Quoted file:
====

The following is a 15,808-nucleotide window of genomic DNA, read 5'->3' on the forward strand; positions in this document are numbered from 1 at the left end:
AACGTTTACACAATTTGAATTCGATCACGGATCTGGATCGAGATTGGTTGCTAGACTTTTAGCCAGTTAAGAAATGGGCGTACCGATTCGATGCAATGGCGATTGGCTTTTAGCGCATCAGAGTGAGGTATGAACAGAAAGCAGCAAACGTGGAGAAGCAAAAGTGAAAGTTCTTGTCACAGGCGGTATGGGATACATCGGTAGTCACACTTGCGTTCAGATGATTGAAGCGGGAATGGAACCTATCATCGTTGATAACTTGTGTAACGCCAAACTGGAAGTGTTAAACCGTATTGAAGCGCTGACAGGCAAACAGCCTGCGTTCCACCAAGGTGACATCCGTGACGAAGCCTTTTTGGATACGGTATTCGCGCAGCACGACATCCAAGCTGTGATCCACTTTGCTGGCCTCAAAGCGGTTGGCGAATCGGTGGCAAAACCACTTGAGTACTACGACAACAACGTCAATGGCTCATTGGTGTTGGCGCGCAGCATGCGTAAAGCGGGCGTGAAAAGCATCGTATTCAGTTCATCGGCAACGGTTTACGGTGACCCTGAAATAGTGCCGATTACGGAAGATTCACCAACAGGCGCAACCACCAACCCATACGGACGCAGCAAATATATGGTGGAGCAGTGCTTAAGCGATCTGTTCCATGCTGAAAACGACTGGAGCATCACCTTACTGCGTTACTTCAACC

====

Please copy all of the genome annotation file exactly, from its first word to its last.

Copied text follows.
The following is a 15,808-nucleotide window of genomic DNA, read 5'->3' on the forward strand; positions in this document are numbered from 1 at the left end:
AACGTTTACACAATTTGAATTCGATCACGGATCTGGATCGAGATTGGTTGCTAGACTTTTAGCCAGTTAAGAAATGGGCGTACCGATTCGATGCAATGGCGATTGGCTTTTAGCGCATCAGAGTGAGGTATGAACAGAAAGCAGCAAACGTGGAGAAGCAAAAGTGAAAGTTCTTGTCACAGGCGGTATGGGATACATCGGTAGTCACACTTGCGTTCAGATGATTGAAGCGGGAATGGAACCTATCATCGTTGATAACTTGTGTAACGCCAAACTGGAAGTGTTAAACCGTATTGAAGCGCTGACAGGCAAACAGCCTGCGTTCCACCAAGGTGACATCCGTGACGAAGCCTTTTTGGATACGGTATTCGCGCAGCACGACATCCAAGCTGTGATCCACTTTGCTGGCCTCAAAGCGGTTGGCGAATCGGTGGCAAAACCACTTGAGTACTACGACAACAACGTCAATGGCTCATTGGTGTTGGCGCGCAGCATGCGTAAAGCGGGCGTGAAAAGCATCGTATTCAGTTCATCGGCAACGGTTTACGGTGACCCTGAAATAGTGCCGATTACGGAAGATTCACCAACAGGCGCAACCACCAACCCATACGGACGCAGCAAATATATGGTGGAGCAGTGCTTAAGCGATCTGTTCCATGCTGAAAACGACTGGAGCATCACCTTACTGCGTTACTTCAACC